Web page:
When to Call an Executive Session

The Executive Session is one of the most commonly misunderstood—and least implemented—tools in the HOA toolbox. Many boards fail to use it nearly as much as they should—and while using it too much can be a mistake (and a violation of HOA governance), it can be most helpful to develop a basic understanding of what Executive Session is, and when it can be utilized.

To begin with, what is Executive Session, exactly? Executive Session is something that is generally provided by an HOA board’s governing documents, allowing the board to take up information that is either privileged or private. While members of the association have every right to attend regular meetings, they are not allowed to attend Executive Sessions, unless they are part of the proceedings under way.

Of course, it is easy to see how a board could abuse Executive Session privileges, which is why most HOA governing documents will spell out exactly when Executive Session is allowable. It is smart to check your own governing documents to verify this, but usually, the occasions for Executive Session include:

  • The discussion of legal matters, including pending litigation and settlement strategies.
  • The review and discussion of contracts with third party vendors.
  • Any disciplinary actions taken against association members. (Indeed, this must be done in Executive Session; handling it publically is a huge mistake.)
  • The discussion of personnel issues, including the hiring, firing, or pay increases of any HOA employees.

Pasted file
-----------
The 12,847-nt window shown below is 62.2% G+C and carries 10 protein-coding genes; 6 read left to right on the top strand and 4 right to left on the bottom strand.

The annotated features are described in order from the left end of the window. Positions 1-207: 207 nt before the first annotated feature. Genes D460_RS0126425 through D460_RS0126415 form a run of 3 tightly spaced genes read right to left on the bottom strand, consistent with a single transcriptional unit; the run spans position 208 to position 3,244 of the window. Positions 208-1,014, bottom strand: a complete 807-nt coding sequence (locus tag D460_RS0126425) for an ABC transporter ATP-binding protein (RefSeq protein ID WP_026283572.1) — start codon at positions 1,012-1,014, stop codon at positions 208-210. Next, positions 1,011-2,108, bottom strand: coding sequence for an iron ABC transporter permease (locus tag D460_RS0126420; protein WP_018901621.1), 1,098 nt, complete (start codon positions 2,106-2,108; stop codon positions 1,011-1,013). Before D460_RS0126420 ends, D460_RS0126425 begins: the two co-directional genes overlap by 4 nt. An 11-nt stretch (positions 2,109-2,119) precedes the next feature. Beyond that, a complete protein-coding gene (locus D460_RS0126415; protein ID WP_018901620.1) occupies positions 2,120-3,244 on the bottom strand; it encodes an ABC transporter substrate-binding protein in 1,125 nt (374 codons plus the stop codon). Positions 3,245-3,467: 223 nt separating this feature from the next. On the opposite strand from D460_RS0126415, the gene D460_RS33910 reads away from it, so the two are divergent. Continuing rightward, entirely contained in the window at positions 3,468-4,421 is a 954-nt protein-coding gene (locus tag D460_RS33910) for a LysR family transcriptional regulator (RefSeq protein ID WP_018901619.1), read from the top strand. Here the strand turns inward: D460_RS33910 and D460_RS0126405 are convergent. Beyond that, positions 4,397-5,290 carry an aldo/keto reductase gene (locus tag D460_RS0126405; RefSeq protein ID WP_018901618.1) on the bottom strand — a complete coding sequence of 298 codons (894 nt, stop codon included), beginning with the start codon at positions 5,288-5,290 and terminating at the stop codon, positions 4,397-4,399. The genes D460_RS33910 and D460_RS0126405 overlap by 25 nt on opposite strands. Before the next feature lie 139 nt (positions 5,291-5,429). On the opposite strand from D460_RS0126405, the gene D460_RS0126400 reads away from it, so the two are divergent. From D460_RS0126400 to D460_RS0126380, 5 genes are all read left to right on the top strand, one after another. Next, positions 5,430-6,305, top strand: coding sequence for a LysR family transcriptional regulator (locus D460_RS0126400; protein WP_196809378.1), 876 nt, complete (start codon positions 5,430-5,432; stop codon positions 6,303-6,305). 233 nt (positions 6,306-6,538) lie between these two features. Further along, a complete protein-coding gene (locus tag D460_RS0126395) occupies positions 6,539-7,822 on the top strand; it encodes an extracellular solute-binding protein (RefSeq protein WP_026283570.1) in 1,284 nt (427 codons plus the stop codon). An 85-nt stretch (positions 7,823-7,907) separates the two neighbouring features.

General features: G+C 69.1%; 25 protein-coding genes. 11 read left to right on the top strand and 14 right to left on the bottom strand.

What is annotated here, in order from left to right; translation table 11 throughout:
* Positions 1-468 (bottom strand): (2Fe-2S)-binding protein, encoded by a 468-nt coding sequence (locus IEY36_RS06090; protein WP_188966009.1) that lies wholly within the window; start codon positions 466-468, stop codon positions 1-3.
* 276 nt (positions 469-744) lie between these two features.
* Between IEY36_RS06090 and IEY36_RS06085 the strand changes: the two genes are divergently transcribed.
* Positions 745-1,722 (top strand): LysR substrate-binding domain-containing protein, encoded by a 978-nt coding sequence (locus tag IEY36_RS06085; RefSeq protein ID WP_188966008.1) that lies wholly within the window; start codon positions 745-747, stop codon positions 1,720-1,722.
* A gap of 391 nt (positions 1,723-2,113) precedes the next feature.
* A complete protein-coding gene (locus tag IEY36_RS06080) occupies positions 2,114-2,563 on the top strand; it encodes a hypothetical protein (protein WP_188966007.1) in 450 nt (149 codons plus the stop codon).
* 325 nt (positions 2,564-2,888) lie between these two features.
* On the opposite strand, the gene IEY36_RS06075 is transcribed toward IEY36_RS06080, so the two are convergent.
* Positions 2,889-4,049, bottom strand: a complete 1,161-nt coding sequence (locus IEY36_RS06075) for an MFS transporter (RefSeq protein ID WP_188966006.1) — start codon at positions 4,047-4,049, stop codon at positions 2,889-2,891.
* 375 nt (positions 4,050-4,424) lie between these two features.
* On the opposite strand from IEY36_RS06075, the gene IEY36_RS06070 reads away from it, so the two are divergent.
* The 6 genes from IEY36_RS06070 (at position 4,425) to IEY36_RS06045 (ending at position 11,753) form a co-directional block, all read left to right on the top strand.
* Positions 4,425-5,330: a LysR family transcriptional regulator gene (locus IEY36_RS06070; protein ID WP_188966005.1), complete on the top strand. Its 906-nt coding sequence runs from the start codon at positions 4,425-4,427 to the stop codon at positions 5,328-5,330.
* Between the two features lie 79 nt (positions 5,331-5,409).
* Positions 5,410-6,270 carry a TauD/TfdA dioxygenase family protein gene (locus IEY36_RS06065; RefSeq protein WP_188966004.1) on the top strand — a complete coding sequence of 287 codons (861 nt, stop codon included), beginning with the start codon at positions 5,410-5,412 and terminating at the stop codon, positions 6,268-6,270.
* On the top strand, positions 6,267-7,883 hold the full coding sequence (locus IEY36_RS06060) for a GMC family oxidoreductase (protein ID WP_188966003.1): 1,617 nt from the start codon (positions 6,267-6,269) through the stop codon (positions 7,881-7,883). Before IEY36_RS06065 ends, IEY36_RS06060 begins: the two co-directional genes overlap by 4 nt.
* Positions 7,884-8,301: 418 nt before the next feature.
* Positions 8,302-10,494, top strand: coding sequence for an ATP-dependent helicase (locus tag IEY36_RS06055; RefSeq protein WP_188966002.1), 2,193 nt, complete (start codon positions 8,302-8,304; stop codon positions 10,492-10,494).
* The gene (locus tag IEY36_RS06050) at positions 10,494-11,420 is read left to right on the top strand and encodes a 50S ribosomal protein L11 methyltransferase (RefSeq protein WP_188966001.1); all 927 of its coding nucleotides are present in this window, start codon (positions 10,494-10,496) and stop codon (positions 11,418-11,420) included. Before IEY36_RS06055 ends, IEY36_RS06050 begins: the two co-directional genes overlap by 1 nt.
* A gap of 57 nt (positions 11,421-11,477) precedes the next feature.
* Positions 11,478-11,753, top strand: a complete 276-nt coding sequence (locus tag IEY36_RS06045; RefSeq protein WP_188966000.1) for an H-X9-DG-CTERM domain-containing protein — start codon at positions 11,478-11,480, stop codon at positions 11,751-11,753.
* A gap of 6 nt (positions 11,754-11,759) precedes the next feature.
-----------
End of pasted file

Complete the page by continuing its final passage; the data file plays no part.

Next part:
• The discussion of any delinquent payments, or of potential foreclosures.

Again, it is vital to check with your HOA statutes to ensure that you understand when Executive Session is and is not okay; it is just as important to know who is allowed to attend these meetings. The list of permissible attendees includes Board members, managers, recording personnel, attorneys (when needed), association members subject to action, witnesses of those actions, and anyone else who is expressly invited by the Board.

Executive Session is not something to use uncaringly or thoughtlessly, but there will be times when it proves most helpful.

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Bryan Kuester

Bryan Kuester

Bryan is the CEO of Kuester Management Group. He has over 15 years of managing community associations throughout North and South Carolina.

His specialties include Community Association Management - maintenance, budgeting for operational and reserve funding, long-range planning, covenant enforcement, amenity management, onsite management, large scale management.

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